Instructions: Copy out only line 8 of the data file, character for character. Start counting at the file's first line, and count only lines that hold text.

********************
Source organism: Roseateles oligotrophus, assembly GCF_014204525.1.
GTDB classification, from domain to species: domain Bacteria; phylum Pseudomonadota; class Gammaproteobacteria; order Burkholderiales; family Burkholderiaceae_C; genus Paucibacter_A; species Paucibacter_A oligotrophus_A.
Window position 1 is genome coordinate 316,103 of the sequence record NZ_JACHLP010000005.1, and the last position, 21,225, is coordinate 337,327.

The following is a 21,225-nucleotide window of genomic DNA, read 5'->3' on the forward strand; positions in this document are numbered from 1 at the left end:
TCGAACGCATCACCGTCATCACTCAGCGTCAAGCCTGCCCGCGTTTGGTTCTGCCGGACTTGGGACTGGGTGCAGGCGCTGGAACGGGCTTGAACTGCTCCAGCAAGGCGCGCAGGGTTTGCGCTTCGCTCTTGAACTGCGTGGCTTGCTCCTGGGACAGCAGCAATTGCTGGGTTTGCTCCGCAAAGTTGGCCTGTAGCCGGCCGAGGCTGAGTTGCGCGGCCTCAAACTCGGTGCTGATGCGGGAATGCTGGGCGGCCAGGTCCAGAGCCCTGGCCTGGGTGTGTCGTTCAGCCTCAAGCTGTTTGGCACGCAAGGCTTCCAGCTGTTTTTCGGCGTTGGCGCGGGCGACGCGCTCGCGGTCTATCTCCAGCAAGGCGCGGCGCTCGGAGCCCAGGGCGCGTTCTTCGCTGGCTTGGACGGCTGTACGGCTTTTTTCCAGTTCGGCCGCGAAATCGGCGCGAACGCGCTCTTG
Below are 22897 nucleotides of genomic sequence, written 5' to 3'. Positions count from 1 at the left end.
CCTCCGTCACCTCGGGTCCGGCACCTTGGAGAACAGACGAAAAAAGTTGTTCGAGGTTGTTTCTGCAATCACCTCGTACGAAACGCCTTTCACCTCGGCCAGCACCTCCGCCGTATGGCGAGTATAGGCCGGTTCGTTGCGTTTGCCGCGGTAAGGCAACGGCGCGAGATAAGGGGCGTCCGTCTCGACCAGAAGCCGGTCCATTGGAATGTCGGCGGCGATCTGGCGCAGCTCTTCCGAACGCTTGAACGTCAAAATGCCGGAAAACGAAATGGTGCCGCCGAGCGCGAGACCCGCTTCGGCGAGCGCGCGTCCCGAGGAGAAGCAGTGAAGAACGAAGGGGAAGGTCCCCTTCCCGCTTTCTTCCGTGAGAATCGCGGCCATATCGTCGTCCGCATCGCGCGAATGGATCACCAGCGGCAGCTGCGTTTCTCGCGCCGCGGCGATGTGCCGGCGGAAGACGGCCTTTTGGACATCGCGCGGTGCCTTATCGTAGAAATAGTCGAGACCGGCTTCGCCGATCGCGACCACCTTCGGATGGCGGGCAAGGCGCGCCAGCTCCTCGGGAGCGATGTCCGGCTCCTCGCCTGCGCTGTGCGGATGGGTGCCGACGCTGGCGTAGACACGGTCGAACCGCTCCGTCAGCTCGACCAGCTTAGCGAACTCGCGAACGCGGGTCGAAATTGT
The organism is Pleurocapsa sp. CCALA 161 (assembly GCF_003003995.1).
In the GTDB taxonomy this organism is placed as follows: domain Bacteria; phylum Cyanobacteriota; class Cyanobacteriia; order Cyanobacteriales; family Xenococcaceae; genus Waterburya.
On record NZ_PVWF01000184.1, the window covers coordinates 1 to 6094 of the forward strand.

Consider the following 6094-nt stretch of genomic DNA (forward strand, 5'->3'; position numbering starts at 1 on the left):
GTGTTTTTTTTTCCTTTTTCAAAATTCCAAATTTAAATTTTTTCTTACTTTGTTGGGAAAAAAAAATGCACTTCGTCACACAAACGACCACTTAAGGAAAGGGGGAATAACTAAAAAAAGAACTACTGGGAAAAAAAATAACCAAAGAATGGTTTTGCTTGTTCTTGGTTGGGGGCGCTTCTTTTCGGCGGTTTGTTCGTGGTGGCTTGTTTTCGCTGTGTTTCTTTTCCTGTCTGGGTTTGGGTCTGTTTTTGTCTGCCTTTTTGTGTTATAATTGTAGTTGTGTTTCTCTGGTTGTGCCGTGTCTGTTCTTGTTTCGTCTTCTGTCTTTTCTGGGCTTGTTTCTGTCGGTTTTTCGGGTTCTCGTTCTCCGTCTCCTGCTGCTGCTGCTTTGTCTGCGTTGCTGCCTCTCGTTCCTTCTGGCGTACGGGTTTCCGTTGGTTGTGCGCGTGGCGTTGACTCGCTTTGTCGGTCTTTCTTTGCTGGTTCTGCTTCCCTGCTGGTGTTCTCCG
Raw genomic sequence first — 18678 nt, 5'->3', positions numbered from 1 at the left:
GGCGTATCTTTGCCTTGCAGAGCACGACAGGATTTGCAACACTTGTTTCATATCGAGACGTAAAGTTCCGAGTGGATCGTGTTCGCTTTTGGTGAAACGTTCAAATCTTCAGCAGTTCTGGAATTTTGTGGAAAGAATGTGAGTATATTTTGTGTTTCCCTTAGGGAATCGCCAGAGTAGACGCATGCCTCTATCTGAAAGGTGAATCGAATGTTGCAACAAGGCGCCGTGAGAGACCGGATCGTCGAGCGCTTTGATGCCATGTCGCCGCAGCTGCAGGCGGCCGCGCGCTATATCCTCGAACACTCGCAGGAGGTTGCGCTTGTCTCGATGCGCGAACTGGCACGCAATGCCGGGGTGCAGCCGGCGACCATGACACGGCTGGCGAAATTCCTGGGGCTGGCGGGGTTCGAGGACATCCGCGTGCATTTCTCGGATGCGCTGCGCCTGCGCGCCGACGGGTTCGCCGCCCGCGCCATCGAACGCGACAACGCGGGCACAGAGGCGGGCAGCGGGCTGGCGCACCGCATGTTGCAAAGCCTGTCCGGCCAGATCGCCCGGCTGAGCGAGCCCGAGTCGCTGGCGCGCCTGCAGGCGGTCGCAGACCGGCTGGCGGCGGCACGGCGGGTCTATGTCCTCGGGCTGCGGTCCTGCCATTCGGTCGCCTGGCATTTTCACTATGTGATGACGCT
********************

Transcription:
The organism is Pleurocapsa sp. CCALA 161 (assembly GCF_003003995.1).